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3 Stories: All-Star Marketing, Free Agents Cash In, Megatron Speaks07:26
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Calvin Johnson dominated defenses for nine years, but stepped away from the game to preserve his already-damaged health. (Gregory Shamus/Getty Images)
Calvin Johnson dominated defenses for nine years, but stepped away from the game to preserve his already-damaged health. (Gregory Shamus/Getty Images)
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The MLB's Midsummer Classic is coming to San Diego and ... well, we don't really care anymore. Should the All-Star break become just a break? That's first on this week's Three Stories You Should Know.

Craig Calcaterra of NBCSports.com and Shira Springer of the Boston Globe joined Bill Littlefield.

1. An All-Star Headache  

In the good old days, the MLB All-Star Game served to enlighten fans to the mysterious talents of players from the opposite league. Craig Calcaterra believes that now, interleague play, cable TV and free agency have stripped the exhibition of much of its novelty. These days, little remains beyond a marketing parade, which he might be ready to rain on...

The All-Star Game has become nothing but a vehicle for Major League Baseball to partner up with its corporate sponsors. I think we would be better served at this point if they just wrote checks, gave all the players a few days off and let us all come back next weekend for fresh, actual, meaningful baseball.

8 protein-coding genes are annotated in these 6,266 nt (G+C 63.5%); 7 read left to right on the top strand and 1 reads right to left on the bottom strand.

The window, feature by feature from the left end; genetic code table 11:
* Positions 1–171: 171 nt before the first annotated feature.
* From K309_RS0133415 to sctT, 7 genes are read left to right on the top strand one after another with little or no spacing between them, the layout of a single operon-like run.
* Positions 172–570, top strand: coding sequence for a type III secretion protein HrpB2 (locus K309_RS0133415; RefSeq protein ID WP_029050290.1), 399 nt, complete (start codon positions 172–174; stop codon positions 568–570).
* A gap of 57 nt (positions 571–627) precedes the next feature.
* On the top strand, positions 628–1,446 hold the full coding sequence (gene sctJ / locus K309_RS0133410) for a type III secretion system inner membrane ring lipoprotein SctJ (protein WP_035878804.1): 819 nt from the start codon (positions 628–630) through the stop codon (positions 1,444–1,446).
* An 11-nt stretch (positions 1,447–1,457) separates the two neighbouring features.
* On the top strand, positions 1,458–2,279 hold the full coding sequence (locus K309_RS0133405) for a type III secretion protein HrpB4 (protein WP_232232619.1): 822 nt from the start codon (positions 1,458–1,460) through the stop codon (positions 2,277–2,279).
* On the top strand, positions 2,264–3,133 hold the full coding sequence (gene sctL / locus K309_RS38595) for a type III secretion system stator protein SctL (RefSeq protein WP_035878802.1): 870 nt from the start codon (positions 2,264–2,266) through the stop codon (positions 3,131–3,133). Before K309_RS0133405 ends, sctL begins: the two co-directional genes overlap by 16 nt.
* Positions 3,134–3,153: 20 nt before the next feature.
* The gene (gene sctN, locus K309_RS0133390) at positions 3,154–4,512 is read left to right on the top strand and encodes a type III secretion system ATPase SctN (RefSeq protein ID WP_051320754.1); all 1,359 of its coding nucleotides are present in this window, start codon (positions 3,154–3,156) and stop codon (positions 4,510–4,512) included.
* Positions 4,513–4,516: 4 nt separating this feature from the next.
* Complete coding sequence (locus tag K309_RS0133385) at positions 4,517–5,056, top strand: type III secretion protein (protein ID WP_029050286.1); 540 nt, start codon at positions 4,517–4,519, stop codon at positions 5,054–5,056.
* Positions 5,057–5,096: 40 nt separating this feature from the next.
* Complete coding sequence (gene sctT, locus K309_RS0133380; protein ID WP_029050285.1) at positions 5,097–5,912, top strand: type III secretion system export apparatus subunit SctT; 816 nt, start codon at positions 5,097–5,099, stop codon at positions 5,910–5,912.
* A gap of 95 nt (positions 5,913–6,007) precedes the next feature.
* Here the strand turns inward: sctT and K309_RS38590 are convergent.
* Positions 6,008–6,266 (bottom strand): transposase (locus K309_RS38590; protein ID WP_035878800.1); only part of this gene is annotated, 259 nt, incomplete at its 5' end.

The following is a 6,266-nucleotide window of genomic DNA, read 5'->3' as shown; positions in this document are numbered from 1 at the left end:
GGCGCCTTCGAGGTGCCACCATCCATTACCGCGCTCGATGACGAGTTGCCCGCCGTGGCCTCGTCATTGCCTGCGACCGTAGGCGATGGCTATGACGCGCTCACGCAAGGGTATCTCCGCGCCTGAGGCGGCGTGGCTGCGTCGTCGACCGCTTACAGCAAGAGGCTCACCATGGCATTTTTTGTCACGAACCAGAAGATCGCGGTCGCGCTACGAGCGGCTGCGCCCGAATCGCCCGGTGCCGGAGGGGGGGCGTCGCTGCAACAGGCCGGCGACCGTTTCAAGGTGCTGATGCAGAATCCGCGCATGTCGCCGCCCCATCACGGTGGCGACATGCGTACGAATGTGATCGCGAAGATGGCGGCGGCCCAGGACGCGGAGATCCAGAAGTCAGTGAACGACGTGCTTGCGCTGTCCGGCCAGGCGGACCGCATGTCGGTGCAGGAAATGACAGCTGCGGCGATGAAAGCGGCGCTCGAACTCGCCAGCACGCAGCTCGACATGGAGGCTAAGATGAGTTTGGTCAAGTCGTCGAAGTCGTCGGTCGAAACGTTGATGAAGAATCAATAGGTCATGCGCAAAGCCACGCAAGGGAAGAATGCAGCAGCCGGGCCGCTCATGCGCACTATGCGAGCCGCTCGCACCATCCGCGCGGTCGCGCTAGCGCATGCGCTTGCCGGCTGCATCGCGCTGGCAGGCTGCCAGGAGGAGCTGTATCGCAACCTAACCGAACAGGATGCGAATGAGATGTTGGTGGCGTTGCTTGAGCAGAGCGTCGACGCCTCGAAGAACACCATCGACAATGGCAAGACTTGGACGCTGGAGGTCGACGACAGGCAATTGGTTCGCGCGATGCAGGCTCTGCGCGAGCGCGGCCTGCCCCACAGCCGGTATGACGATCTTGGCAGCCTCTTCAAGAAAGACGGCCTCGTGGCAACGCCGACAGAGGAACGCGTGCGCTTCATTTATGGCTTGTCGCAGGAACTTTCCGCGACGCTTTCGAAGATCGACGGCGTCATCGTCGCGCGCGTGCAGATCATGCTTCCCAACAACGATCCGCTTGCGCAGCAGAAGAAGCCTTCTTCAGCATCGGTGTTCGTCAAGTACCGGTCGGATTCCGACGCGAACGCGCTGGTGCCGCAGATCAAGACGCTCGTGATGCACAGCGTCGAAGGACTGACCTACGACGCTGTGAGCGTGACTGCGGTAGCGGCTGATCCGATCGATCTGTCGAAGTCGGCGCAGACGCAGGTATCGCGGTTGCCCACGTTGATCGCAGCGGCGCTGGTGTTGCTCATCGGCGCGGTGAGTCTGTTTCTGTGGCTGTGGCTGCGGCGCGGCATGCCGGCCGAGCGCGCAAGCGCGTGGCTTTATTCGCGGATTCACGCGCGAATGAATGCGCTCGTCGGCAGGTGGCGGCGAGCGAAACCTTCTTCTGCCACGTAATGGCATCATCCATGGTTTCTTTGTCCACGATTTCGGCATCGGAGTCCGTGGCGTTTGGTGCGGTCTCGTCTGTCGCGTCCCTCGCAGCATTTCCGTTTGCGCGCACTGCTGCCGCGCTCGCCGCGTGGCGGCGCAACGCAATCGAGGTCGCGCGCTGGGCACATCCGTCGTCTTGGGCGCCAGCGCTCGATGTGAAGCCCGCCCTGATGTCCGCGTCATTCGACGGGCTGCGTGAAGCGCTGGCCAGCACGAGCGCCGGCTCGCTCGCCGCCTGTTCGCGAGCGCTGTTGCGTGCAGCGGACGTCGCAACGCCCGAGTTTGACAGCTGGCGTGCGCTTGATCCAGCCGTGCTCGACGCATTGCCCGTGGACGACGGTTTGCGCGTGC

2. Free Agents Strike Gold

Over the past week, NBA free agents have signed mammoth contracts that seem to vastly outsize their values. (Mike Conley, who's never been an All-Star, resigned with the Grizzlies for 5 years, $153 million). Shira Springer questions whether all this money floating around is good for the NBA.

The bigger picture that I am concerned about is what does this mean for the NBA? What happens when you have a player who's making lots of dough and is not getting the playing time that he expected to get when he signed his big contract? And I fear that NBA coaches are ultimately going to be the ones who pay, down the line.

3. Megatron's Human Body

Calvin Johnson, who retired last March after his sixth consecutive Pro Bowl selection, recently revealed the ugly toll nine years in the league took on his body. Bill Littlefield wonders if this story will change anything, or if "Player Retires Early Because Body Is Broken" stories are just becoming part of the normal NFL news cycle.

We report these stories just like we report mini camps and the draft and which coaches are being fired and which ones are being hired. It's just become another thing that we report and then move on from. And, in a way, that strikes me as not only terribly sad, but utterly irresponsible.

More Stories You Should Know:

This segment aired on July 9, 2016.

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